Katy Perry Tried to Trademark Left Shark — This Is How the Government Responded


Anyone who watched the Super Bowl in February knows that Left Shark won — at least as far as the Internet was concerned. The meme that lasted long after the Katy Perry's Super Bowl halftime show became so popular that she famously attempted to trademark it. 

The U.S. Patent and Trademark Office decreed Thursday that Left Shark belongs to the world. And their reasoning is perfect.

David Collier, the man who surveyed Perry's copyright claim, seemed miffed. He noted, according to Billboard, that Left Shark "identifies only a particular character; it does not function as a service mark to identify and distinguish applicant's services from those of others and to indicate the source of applicant's services." That's another way of saying that the office doesn't see a direct link between the shark and Perry which, to be fair, isn't so clear if you aren't living on Twitter.

There also appears to have been a bit of a mix-up in the design that Perry submitted for Left Shark. Apparently the submitted design was different from the Left Shark of Super Bowl fame. Collier wrote this, according to Billboard:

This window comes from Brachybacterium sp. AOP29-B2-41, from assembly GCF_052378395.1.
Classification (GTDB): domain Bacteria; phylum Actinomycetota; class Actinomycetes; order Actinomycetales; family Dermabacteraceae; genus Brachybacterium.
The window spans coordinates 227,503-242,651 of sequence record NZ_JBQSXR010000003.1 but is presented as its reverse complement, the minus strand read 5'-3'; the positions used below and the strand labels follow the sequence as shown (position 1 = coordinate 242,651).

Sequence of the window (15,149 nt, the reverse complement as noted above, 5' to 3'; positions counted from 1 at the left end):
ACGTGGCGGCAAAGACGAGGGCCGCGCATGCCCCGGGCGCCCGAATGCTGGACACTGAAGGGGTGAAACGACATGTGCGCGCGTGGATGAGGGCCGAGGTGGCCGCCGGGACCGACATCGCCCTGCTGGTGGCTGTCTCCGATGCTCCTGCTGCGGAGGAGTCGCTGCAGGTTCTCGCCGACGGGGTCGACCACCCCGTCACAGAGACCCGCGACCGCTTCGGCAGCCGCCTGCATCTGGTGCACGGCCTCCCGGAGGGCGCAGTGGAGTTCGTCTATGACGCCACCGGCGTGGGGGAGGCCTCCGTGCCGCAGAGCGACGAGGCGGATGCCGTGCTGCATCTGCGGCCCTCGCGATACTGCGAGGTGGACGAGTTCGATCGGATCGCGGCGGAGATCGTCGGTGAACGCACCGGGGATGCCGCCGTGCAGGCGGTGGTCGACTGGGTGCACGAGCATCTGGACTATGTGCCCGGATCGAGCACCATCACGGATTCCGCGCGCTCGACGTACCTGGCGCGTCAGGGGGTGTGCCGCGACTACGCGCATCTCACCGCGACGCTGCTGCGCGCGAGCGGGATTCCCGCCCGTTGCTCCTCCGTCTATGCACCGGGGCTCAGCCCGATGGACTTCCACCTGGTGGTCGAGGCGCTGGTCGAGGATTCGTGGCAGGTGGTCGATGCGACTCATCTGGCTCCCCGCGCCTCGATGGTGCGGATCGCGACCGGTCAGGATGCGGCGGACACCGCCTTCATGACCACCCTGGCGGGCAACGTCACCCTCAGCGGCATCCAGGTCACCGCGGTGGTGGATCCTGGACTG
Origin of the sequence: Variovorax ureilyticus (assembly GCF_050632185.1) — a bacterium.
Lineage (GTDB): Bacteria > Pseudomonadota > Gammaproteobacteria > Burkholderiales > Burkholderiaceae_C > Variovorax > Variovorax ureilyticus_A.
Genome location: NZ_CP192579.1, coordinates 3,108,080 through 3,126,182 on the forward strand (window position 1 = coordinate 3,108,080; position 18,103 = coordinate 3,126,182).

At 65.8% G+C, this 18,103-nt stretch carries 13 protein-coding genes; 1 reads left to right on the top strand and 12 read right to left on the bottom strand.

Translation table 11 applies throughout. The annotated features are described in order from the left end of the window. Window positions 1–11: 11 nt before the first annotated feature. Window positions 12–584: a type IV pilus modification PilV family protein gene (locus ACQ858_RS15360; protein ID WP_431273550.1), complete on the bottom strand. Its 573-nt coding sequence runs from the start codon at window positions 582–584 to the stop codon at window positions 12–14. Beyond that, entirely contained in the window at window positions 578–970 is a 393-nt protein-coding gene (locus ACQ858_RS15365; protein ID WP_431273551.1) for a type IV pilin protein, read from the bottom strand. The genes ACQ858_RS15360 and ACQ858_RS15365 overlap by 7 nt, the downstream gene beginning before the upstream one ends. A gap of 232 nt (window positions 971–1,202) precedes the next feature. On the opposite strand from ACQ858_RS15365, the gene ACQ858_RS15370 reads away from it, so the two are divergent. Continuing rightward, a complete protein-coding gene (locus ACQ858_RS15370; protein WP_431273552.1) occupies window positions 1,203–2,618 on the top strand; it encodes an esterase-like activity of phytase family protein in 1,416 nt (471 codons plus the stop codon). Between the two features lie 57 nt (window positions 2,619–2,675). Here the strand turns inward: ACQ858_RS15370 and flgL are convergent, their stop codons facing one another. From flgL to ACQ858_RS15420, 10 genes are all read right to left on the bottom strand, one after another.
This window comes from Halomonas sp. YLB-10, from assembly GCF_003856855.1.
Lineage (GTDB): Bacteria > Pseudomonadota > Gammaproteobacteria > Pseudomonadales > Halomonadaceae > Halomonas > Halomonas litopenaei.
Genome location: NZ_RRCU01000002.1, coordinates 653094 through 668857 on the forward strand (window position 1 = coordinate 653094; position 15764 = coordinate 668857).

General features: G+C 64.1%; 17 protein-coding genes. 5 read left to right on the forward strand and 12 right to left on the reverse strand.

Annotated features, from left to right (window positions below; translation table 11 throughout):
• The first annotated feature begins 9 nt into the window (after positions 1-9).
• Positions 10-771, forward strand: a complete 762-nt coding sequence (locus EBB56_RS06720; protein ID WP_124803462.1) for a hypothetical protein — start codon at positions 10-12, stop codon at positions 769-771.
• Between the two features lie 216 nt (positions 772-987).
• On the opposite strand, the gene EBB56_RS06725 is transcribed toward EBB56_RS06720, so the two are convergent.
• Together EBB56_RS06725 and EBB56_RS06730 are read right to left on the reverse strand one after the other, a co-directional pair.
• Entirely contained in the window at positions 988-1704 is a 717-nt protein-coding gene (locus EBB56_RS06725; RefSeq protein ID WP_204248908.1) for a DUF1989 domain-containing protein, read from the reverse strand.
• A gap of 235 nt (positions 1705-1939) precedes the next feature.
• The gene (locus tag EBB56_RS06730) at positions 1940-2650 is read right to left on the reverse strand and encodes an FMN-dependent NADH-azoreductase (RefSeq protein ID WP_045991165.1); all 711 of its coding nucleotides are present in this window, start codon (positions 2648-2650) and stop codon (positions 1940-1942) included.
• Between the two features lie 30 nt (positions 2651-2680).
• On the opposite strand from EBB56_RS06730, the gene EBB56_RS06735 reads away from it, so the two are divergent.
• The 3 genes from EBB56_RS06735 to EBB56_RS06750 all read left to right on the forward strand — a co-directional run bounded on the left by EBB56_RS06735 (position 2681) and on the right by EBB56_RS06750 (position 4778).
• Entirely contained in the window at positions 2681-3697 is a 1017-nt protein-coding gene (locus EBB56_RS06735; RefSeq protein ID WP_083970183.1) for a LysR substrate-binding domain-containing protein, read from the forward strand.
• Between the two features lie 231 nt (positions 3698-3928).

"Specifically, the specimen displays the mark as a stylized depiction of a forward-leaning shark in nearly a front profile with a portion of a dorsal fin, two pectoral fins and two legs and feet substituted for the caudal fin on the tail," he writes. "The shark has five gills, a full mouth with teeth and round eyes with eyelids; however, the drawing displays the mark as a stylized depiction of an upright shark in full front profile with no dorsal fin, two full pectoral fins and two legs and feet; the shark has three gills and the sharks mouth appears without teeth; the shark also has oval eyes without eyelids."

On the bright side, Perry can submit another claim:

The dispute: This all started when Perry and her lawyers sent a cease-and-desist letter to Fernando Sosa over his allegedly illegal use of Left Shark after the Super Bowl. Sosa was selling 3-D printed Left Shark costumes on his website, and Perry claimed he was infringing on her exclusive rights to the design.

"Federal courts and the United States Copyright Office have made clear that costumes are generally not copyrightable," Sosa's lawyers wrote in their response to the cease-and-desist letter. "Please tell me why you think the Left Shark costume should be treated differently. Did Katy Perry design the Left Shark costume? If so, when?"

The claim should be settled now. Left Shark belongs to the world.